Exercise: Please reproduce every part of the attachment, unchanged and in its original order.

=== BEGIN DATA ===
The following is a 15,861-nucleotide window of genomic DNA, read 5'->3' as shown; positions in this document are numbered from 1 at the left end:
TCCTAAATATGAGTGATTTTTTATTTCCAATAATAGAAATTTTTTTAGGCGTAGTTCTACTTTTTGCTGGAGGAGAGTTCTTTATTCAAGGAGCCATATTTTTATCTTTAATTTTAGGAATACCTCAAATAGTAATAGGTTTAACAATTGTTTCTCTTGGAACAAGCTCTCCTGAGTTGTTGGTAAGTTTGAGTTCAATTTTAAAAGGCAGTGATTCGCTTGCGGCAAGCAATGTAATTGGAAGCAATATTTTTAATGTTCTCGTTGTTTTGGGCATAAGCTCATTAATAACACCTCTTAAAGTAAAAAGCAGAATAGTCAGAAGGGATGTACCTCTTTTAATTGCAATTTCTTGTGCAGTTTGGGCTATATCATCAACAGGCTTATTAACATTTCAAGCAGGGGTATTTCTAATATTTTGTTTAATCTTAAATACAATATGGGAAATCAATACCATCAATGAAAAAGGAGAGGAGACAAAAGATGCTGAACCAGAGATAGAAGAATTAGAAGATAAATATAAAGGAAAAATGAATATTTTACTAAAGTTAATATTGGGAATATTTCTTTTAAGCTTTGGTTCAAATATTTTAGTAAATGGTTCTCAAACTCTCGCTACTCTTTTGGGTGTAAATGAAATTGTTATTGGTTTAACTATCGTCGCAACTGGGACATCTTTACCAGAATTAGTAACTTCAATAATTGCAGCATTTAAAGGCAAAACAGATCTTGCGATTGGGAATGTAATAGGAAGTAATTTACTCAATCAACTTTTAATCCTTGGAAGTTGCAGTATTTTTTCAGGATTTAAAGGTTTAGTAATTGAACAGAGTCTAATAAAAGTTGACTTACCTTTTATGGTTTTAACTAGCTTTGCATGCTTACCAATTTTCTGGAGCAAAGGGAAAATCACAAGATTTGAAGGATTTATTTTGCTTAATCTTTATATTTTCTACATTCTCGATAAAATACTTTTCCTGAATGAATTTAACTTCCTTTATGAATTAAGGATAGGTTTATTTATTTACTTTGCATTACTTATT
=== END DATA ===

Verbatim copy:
The following is a 15,861-nucleotide window of genomic DNA, read 5'->3' as shown; positions in this document are numbered from 1 at the left end:
TCCTAAATATGAGTGATTTTTTATTTCCAATAATAGAAATTTTTTTAGGCGTAGTTCTACTTTTTGCTGGAGGAGAGTTCTTTATTCAAGGAGCCATATTTTTATCTTTAATTTTAGGAATACCTCAAATAGTAATAGGTTTAACAATTGTTTCTCTTGGAACAAGCTCTCCTGAGTTGTTGGTAAGTTTGAGTTCAATTTTAAAAGGCAGTGATTCGCTTGCGGCAAGCAATGTAATTGGAAGCAATATTTTTAATGTTCTCGTTGTTTTGGGCATAAGCTCATTAATAACACCTCTTAAAGTAAAAAGCAGAATAGTCAGAAGGGATGTACCTCTTTTAATTGCAATTTCTTGTGCAGTTTGGGCTATATCATCAACAGGCTTATTAACATTTCAAGCAGGGGTATTTCTAATATTTTGTTTAATCTTAAATACAATATGGGAAATCAATACCATCAATGAAAAAGGAGAGGAGACAAAAGATGCTGAACCAGAGATAGAAGAATTAGAAGATAAATATAAAGGAAAAATGAATATTTTACTAAAGTTAATATTGGGAATATTTCTTTTAAGCTTTGGTTCAAATATTTTAGTAAATGGTTCTCAAACTCTCGCTACTCTTTTGGGTGTAAATGAAATTGTTATTGGTTTAACTATCGTCGCAACTGGGACATCTTTACCAGAATTAGTAACTTCAATAATTGCAGCATTTAAAGGCAAAACAGATCTTGCGATTGGGAATGTAATAGGAAGTAATTTACTCAATCAACTTTTAATCCTTGGAAGTTGCAGTATTTTTTCAGGATTTAAAGGTTTAGTAATTGAACAGAGTCTAATAAAAGTTGACTTACCTTTTATGGTTTTAACTAGCTTTGCATGCTTACCAATTTTCTGGAGCAAAGGGAAAATCACAAGATTTGAAGGATTTATTTTGCTTAATCTTTATATTTTCTACATTCTCGATAAAATACTTTTCCTGAATGAATTTAACTTCCTTTATGAATTAAGGATAGGTTTATTTATTTACTTTGCATTACTTATT